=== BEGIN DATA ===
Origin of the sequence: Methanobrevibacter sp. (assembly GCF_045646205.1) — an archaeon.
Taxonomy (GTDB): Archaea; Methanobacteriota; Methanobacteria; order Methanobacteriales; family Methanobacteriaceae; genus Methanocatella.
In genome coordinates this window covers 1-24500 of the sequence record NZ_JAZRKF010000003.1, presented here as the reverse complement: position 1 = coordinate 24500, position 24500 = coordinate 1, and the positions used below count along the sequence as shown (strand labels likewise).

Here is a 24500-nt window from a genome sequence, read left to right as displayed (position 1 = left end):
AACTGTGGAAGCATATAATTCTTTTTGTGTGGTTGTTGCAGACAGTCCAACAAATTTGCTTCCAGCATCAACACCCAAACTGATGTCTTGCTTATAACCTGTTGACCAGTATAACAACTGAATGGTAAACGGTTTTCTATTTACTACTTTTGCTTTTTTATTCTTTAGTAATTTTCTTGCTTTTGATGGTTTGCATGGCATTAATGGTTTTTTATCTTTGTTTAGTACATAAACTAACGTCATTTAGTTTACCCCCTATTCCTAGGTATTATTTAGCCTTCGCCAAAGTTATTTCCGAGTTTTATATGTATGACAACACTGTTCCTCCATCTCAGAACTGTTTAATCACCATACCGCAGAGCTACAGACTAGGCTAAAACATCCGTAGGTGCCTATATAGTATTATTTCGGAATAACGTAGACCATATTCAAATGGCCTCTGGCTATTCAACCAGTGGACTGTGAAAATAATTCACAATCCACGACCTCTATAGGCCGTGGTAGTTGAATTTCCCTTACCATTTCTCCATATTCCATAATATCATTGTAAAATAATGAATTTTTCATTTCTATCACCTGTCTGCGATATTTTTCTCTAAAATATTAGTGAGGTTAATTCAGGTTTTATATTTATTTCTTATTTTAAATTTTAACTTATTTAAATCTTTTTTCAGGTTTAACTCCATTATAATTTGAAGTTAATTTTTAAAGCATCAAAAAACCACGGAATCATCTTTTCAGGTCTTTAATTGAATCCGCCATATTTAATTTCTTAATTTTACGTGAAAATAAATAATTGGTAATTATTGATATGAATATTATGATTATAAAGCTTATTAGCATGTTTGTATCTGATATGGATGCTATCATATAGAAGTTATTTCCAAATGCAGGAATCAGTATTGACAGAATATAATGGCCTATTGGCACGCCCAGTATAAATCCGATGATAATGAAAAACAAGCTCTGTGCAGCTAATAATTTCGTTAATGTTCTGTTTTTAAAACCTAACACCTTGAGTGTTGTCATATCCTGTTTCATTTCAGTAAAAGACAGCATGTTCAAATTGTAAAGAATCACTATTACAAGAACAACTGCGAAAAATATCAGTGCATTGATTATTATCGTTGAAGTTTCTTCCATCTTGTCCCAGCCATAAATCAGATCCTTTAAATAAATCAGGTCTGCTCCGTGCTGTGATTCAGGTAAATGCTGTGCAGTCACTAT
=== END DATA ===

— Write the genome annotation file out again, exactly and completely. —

Origin of the sequence: Methanobrevibacter sp. (assembly GCF_045646205.1) — an archaeon.
Taxonomy (GTDB): Archaea; Methanobacteriota; Methanobacteria; order Methanobacteriales; family Methanobacteriaceae; genus Methanocatella.
In genome coordinates this window covers 1-24500 of the sequence record NZ_JAZRKF010000003.1, presented here as the reverse complement: position 1 = coordinate 24500, position 24500 = coordinate 1, and the positions used below count along the sequence as shown (strand labels likewise).

Here is a 24500-nt window from a genome sequence, read left to right as displayed (position 1 = left end):
AACTGTGGAAGCATATAATTCTTTTTGTGTGGTTGTTGCAGACAGTCCAACAAATTTGCTTCCAGCATCAACACCCAAACTGATGTCTTGCTTATAACCTGTTGACCAGTATAACAACTGAATGGTAAACGGTTTTCTATTTACTACTTTTGCTTTTTTATTCTTTAGTAATTTTCTTGCTTTTGATGGTTTGCATGGCATTAATGGTTTTTTATCTTTGTTTAGTACATAAACTAACGTCATTTAGTTTACCCCCTATTCCTAGGTATTATTTAGCCTTCGCCAAAGTTATTTCCGAGTTTTATATGTATGACAACACTGTTCCTCCATCTCAGAACTGTTTAATCACCATACCGCAGAGCTACAGACTAGGCTAAAACATCCGTAGGTGCCTATATAGTATTATTTCGGAATAACGTAGACCATATTCAAATGGCCTCTGGCTATTCAACCAGTGGACTGTGAAAATAATTCACAATCCACGACCTCTATAGGCCGTGGTAGTTGAATTTCCCTTACCATTTCTCCATATTCCATAATATCATTGTAAAATAATGAATTTTTCATTTCTATCACCTGTCTGCGATATTTTTCTCTAAAATATTAGTGAGGTTAATTCAGGTTTTATATTTATTTCTTATTTTAAATTTTAACTTATTTAAATCTTTTTTCAGGTTTAACTCCATTATAATTTGAAGTTAATTTTTAAAGCATCAAAAAACCACGGAATCATCTTTTCAGGTCTTTAATTGAATCCGCCATATTTAATTTCTTAATTTTACGTGAAAATAAATAATTGGTAATTATTGATATGAATATTATGATTATAAAGCTTATTAGCATGTTTGTATCTGATATGGATGCTATCATATAGAAGTTATTTCCAAATGCAGGAATCAGTATTGACAGAATATAATGGCCTATTGGCACGCCCAGTATAAATCCGATGATAATGAAAAACAAGCTCTGTGCAGCTAATAATTTCGTTAATGTTCTGTTTTTAAAACCTAACACCTTGAGTGTTGTCATATCCTGTTTCATTTCAGTAAAAGACAGCATGTTCAAATTGTAAAGAATCACTATTACAAGAACAACTGCGAAAAATATCAGTGCATTGATTATTATCGTTGAAGTTTCTTCCATCTTGTCCCAGCCATAAATCAGATCCTTTAAATAAATCAGGTCTGCTCCGTGCTGTGATTCAGGTAAATGCTGTGCAGTCACTAT